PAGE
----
University of Rochester Library Bulletin: The Yazoo Pass Expedition

Volume XVI • Spring 1961 • Number 3
The Yazoo Pass Expedition


(Edward W. Clark, a clerk in the office of the Rochester Superintendent of Schools, like many young men of his day, left his home at 12 Scio Street during the Civil War and joined the Navy. In August, 1862, he was appointed Paymaster's Steward of the U. S. Gunboat Eastport by Alexander Mosely Pennock, Commander and Fleet Captain of the U. S. Western Gunboat Flotilla at the U. S. Naval Depot at Cairo, Illinois. By November 9 he had been appointed Acting Ensign and was attached to the Mississippi Squadron, which was under the command of Admiral David Dixon Porter. As a preliminary to the Siege of Vicksburg, it was decided to go through the Yazoo Pass and into the Yazoo River at a point about a hundred miles above Vicksburg, destroying Confederate vessels on the way, and securing a landing for Grant's troops at Vicksburg.

Mrs. W. A. Campbell of Rochester has given us a group of letters concerning Ensign Clark, covering the period from August 7, 1862, to May 31, 1863. The following letter from him to his father, Hiram Clark, a skate maker of Rochester, describes the first movement of the Yazoo Pass Expedition.--Margaret K. Toth)


U.  S. Mississippi Squadron,

February 3d., 1863

Dear Father,

We have had some rather exciting times down here for the last few days. -- You will probably see in the newspapers, an account of one of our vessels running the blockade at Vicksburg, and as I was an eye witness of the affair, I will, for want of something else to write about, attempt to give you a description of one of the most daring feats accomplished during the war. -- It was arranged day before yesterday, by Admiral Porter, that one of our Wooden Rams (the "Queen of the West,") should get under way in the night time, run down the River and under cover of the darkness, sink or destroy the Steamer "Vicksburg" used by the Rebels to transport provisions &c. which vessel was lying directly in front of the City of Vicksburg, tied up to the wharf, and in full view of all the batteries. -- This, as you may imagine was a rather hazardas [sic] undertaking. -- It was to come off Sunday night, the first of February. --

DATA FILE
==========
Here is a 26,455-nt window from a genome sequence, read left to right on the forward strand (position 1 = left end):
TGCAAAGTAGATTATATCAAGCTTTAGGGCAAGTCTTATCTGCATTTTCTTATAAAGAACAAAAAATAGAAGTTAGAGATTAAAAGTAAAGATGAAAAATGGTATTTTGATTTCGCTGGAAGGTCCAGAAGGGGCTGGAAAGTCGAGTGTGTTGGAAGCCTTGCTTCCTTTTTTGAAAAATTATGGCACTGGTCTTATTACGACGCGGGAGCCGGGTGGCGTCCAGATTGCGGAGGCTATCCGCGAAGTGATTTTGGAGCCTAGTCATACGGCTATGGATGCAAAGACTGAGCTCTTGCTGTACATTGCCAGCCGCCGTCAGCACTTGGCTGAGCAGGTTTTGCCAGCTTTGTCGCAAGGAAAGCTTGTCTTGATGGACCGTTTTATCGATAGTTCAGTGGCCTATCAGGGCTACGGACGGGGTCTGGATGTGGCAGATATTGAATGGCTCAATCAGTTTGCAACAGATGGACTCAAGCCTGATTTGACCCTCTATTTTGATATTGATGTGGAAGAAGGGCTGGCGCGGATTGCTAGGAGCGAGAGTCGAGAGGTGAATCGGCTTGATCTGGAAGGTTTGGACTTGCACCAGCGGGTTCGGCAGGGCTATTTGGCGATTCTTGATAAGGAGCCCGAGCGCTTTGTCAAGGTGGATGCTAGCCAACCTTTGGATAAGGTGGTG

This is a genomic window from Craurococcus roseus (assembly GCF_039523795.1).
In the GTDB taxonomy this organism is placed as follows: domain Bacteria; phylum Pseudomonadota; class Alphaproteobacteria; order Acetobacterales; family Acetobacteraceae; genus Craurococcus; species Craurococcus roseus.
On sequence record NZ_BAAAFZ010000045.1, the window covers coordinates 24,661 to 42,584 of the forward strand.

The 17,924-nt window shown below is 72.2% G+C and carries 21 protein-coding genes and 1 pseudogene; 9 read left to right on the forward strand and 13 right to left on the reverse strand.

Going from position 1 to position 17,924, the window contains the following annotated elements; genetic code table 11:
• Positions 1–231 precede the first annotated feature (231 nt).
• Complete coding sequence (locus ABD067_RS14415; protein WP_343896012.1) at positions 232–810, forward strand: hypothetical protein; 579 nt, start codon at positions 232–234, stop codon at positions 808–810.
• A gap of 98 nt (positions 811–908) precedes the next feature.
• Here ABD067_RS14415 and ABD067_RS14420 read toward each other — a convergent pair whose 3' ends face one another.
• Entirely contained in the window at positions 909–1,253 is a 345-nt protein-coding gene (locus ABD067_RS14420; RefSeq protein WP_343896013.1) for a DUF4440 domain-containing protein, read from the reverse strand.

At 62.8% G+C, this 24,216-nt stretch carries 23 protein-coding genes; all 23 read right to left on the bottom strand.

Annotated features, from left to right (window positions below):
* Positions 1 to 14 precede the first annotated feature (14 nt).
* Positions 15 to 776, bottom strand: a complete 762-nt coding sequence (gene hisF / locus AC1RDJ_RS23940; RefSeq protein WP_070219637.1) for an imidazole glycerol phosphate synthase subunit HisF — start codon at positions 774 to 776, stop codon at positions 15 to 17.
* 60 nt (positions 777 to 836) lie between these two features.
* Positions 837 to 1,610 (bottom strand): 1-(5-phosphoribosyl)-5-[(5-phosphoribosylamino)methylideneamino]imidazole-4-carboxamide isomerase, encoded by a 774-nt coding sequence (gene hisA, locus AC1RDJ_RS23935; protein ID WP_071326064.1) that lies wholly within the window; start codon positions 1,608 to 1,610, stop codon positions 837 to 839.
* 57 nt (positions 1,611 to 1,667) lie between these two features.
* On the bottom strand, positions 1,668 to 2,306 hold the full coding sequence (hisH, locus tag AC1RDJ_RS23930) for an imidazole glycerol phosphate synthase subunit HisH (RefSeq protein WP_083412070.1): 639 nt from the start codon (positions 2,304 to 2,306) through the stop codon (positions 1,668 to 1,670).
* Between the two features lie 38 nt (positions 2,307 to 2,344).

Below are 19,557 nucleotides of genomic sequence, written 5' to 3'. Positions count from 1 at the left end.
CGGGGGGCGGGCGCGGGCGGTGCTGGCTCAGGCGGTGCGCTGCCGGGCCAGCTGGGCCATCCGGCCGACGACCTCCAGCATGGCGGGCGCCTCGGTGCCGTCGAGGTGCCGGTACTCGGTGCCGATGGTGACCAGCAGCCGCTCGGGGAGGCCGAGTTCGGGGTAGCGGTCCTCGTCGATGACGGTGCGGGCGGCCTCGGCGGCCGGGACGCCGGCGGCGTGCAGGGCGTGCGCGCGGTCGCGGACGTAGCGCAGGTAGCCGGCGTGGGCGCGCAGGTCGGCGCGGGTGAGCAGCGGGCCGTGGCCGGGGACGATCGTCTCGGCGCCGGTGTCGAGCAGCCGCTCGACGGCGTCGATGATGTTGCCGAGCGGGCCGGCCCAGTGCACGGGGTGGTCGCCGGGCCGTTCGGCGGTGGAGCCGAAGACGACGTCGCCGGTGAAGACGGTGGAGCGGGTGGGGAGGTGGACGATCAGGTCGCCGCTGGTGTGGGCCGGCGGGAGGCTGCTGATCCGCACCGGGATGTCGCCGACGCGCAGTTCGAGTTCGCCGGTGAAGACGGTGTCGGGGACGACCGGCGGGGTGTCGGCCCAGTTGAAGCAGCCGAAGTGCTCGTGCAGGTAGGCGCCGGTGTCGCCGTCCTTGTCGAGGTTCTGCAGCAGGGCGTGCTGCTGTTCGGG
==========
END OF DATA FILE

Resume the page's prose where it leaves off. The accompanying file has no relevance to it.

About half past twelve Monday morning I turned out, and in company with Captain Breese, and six other officers, took a tug boat, and went down the river, landing about four miles above the City of Vicksburg, on the opposite side of the river. -- We then walked about two miles through the mud to General Shermans headquarters, where we got the countersign, and then proceeded down the levee, crossing the canal which cuts across the point, and which our soldiers are at work digging, and bringing up about a mile below Vicksburg at a deserted house, used by our pickets, for quarters. -- We arrived here about 3 o'clock in the morning, and could see the  City of Vicksburg, the Rebel stronghold, laid out before us like a map, the steamer "Vicksburg" lying at the wharf, and everything as plain as could be. -- The moon was up, and we could distingwish [sic] everything about the City. -- Here we waited, every moment expecting the Ram would come in sight, until about 6½ o'clock in the morning, when we discovered the smoke of our boat above the trees, and in about twenty minutes, she came around the point in full view. -- All this time she was being fired at by batteries placed around Vicksburg in all directions. -- She made directly for the Steamer "Vicksburg", and ran into her,